2Gdgt Takes Over San Francisco Galleria
3AT&T: Thanks for the Memories
4Not Exactly a Tablet PC
5Blasts from the Past
More of AT&T’s history lesson. Left: an early Motorola Simon mobile phone (1994); center: a replica of one of Alexander Graham Bell’s liquid transmitters (1876); right: a Bellboy pager, one of the first on the market (1970). The Bellboy only made sounds and you couldn’t turn the sound off very easily so it wasn’t that convenient to use.
7Desiring a New Phone?
8Snazzy New Lexmark Printer Impresses the Crowd
The new Lexmark Genesis does all the requisite functions—print, scan, copy and fax—that any good printer will do. It stands apart from competitors with a feature called Instant Preview using camera technology. It actually takes a 10-megapixel RGB picture of an image in a couple of seconds; then you can copy it, send it to a computer in a few seconds, fax it to somebody or send it to the cloud to Twitter, Facebook or online sites like Picasa—whatever you need to do. Pricing is decent: $399.
9Kodak Finally into 21st Century Photography
Kodak hung onto film for as long as it could. In fact, a lot of photographers still use the old-school method of creating photos and Kodak is happy to provide their supplies. But now the Rochester, N.Y., company is fully invested in digital products and its wide range of its cameras were popular at the Gdgt show. At the top of its line in 2010 is the PlayTouch high-definition 1080p touch-screen videocam with 3-inch screen.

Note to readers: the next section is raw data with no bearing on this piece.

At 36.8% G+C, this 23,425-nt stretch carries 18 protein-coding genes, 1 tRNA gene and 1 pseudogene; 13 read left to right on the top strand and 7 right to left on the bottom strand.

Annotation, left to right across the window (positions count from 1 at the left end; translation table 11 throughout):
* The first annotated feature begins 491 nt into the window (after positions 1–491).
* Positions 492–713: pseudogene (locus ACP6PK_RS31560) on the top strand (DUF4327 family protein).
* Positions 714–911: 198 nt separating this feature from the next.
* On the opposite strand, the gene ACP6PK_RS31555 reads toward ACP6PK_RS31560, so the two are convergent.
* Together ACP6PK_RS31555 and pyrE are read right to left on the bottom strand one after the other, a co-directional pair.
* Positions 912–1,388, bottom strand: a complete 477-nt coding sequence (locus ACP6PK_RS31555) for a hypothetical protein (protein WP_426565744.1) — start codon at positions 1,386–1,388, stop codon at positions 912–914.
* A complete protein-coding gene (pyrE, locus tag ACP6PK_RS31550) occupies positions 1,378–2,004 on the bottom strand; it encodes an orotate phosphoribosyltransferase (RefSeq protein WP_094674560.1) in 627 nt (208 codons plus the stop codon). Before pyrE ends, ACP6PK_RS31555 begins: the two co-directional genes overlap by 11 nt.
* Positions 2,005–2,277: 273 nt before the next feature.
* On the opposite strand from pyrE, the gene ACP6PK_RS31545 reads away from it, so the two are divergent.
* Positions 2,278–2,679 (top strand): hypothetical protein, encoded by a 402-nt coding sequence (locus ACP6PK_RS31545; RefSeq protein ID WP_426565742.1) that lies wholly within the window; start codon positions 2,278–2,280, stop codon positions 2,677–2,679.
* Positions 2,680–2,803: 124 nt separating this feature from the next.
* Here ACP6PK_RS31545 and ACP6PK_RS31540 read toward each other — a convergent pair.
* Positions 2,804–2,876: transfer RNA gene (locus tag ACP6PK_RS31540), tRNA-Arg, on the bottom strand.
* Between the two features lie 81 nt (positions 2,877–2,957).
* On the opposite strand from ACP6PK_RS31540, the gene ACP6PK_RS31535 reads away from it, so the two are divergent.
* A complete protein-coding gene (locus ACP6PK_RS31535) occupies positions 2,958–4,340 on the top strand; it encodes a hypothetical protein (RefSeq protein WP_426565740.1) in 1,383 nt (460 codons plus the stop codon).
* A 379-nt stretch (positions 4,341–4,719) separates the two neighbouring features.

10New Windows Phones
11More New Windows Phones
12Look, Ma, No Wires
13Surrounded by Gaming Action
14Not Action-Packed, but Important Nonetheless
This Belkin deluxe power strip, called the Smart AV, might be an item to consider for your home entertainment center (TV, DVR, Xbox, Blu-ray, etc.). The two plugs at the right are always on for items like a PC, for example. The TV would go into the green plug at left; then, when you turn off your TV, the power shuts off up to the five others in the middle automatically. Standby power is stopped, saving significant power usage over time.
Hewlett-Packard showed three new Envy premium laptops at the show. One of them (center, top) was designed by rapper Dr. Dre to produce audio “the way you hear it in the studio,” HP rep Connor Driscoll said. The new 14-inch Envy notebook (center, bottom) is a C-level executive-class notebook with all the latest tech inside. At the highest end of the Envy line is the 17-inch laptop with 3D video capability (left), which also has all the premium features HP can deliver. Pricing for the 17-inch dream machine? About $1,500.